Anderson Design Group is a Nashville-based design firm that also runs a gallery store selling prints and other products based on their own artwork. CEO and founder Joel Anderson tells us how selling vintage art prints saved his company and why he’s interested in the emotion behind an image.
Music packaging design was our big start
After graduating from Ringling School of Art and Design, I was recruited by an ad agency in Nashville. After seven years there, a co-worker named David Thomas and I started Anderson Thomas Design in 1993. Nashville is a big music city so we started by focusing on music packaging and book covers for the city’s big publishing houses.
Universal Studios got us into products
We created artwork and licensed products featuring characters from Universal Studios’ movies like Jurassic Park 3, The Grinch and The Cat in the Hat. That’s how we first became interested in product development. In 2004 we created a calendar as a promotional gift for clients and friends. The following year we did a poster calendar showcasing Nashville, but people started asking to buy the individual posters. So we started the Spirit of Nashville collection.
Selling our own products helped us stay alive
By the time my partner David retired, the economy had become volatile. Designing CD packaging paid half as much, which suited freelancer designers working from home on a laptop with no overheads. We couldn’t compete with those rates. When I took sole control of the company and renamed us Anderson Design Group, we began to focus more on illustration design and product development. We still serve clients but posters became our area of growth.
We turned our building into a public gallery
We gutted the downstairs and created a studio store to display and sell our 500+ poster designs. Doing research for clients meant we had spent a lot of time in retail stores understanding how products sit on shelves and how shoppers browse. We were able to apply everything we’d absorbed into our own space, from colors and lighting to layouts and finishes.
The early 20th century is my sweet spot
I’ve always been interested in that advertising style from the golden age of posters. Illustrators like Norman Rockwell and Andrew Wyeth, who told stories with their artwork, also influenced me as a kid. Fortunately other people love this style as well and want to decorate with it, whether it’s a modern loft or a traditional house that contains actual vintage stuff. We want our posters to look like they might actually be a great antique store find.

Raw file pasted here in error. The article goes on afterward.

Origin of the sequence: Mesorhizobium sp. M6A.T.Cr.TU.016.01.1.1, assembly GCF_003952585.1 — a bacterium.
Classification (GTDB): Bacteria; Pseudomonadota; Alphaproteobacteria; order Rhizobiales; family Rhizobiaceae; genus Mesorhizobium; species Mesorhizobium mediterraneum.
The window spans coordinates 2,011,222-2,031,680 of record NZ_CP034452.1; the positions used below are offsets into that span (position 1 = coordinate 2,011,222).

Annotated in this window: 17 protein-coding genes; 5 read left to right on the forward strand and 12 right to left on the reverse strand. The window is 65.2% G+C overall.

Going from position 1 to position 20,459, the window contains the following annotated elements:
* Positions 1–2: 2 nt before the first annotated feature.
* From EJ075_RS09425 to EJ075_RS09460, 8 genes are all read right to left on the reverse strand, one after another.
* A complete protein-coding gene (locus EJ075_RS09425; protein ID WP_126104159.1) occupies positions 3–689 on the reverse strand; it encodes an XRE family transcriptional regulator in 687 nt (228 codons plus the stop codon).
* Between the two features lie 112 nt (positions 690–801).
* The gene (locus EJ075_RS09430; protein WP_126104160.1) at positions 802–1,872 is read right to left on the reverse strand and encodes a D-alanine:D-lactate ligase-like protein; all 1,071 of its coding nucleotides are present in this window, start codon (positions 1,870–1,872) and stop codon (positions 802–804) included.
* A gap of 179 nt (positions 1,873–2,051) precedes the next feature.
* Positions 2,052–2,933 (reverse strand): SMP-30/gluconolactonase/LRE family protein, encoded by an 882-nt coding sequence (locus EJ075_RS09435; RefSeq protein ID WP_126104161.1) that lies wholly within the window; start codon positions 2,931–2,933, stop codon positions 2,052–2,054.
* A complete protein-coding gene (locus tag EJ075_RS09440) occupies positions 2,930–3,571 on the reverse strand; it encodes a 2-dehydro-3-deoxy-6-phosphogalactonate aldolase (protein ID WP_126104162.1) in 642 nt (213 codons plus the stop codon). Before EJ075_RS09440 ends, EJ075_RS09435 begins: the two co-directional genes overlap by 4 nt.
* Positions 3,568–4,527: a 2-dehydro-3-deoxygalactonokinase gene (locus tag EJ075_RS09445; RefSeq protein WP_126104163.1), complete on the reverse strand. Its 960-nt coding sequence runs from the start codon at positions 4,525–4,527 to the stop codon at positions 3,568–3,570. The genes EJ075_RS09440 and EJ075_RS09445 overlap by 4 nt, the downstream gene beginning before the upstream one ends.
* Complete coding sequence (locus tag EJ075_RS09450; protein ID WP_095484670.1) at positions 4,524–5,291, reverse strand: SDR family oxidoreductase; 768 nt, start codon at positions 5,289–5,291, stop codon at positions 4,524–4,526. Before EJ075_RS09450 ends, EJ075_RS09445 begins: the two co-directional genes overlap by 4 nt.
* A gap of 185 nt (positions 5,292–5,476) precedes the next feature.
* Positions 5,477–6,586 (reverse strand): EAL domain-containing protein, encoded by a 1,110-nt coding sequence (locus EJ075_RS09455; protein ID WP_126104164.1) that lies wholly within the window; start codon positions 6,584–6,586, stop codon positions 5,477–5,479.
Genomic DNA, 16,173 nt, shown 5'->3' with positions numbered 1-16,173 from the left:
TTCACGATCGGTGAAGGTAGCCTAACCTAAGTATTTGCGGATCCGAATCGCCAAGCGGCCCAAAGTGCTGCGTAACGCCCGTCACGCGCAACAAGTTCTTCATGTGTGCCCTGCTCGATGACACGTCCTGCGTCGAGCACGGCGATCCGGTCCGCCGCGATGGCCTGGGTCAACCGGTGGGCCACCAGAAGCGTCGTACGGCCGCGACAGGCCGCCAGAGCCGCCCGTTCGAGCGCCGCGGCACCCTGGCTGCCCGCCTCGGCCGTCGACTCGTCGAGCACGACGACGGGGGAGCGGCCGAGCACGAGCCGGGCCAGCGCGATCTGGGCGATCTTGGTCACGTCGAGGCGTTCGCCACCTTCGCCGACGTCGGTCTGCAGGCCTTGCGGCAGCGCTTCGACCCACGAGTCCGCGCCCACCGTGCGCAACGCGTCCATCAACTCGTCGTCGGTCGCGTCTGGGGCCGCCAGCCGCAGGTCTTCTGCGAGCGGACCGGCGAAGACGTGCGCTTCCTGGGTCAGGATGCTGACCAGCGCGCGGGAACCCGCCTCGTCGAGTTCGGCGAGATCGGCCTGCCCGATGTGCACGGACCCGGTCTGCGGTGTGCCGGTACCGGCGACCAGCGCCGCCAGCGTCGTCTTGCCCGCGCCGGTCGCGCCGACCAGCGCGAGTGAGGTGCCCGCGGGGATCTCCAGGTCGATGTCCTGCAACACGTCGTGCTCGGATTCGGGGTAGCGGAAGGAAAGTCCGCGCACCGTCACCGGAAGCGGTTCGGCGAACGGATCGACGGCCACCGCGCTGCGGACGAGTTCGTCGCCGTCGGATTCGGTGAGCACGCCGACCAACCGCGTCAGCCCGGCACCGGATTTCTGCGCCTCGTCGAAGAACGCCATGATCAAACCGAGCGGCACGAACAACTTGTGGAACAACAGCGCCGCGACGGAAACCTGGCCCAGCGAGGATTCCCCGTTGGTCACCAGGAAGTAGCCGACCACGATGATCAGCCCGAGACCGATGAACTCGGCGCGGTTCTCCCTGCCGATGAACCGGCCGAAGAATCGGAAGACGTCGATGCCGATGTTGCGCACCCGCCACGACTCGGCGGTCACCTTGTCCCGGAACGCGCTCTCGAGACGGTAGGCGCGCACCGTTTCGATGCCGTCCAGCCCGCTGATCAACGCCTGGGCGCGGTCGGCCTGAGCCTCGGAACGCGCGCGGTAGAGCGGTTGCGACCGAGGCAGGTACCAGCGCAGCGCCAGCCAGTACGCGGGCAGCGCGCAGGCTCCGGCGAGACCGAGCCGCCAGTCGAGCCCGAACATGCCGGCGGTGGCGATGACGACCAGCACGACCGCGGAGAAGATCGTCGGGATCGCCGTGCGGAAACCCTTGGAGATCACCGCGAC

I’m like a conductor of virtuoso performers
I come up with the direction of a new piece then give the different design and illustration requirements to the right person on the team. One person may be really good at rendering people or someone else does architecture or animals well. They take it pretty far down the road but I’ll put the finishing touches on it. Every poster has my hands on it, which helps maintain an overall consistency.
Our business would not be possible without Hightail
As well as the designers and illustrators that are under our roof, we have a team of freelancers working outside the office. We’re constantly sharing photography, sketches, paintings and drawings with them and creating Photoshop files as large as 3GB. Hightail helps us deliver final high res poster file to the printers who produce the art. We also send files to licensees that use our artwork on their products.
You can sell great art a hundred different ways
I know a lot of musicians who were on the road performing all the time. About 10 years in, they’d get tired and want to settle down, so they become songwriters. They license their music and get mailbox money so songs written a decade ago continues to generate revenue. But when you’ve finished designing a logo for a client, you have to start all over again with the next client. Selling our own products and licensing our designs to other businesses gives us more ways to turn our art into gas for the tank and bread for the table.
Our work communicates on an emotional level
Whatever the image, we’re interested in the emotion behind it. This is why we’ve been so successful working with artisan clients. They’ve put their heart and soul into the product so we need to convey their passion, craftsmanship and attention to detail that allows small businesses to complete with global conglomerates. We always ask if we can carry their product in our store, as part of our Music City Makers Market section.
Nashville attracts all kinds of creative people
Strong music and publishing industries means that anyone in the visual arts – letterers, typographers and designers – can find work here. The economy in Nashville is now more robust and diverse. The food scene is exploding with a lot of top chefs coming to open restaurants and develop food products, which is another boon to illustrators, designers and agencies.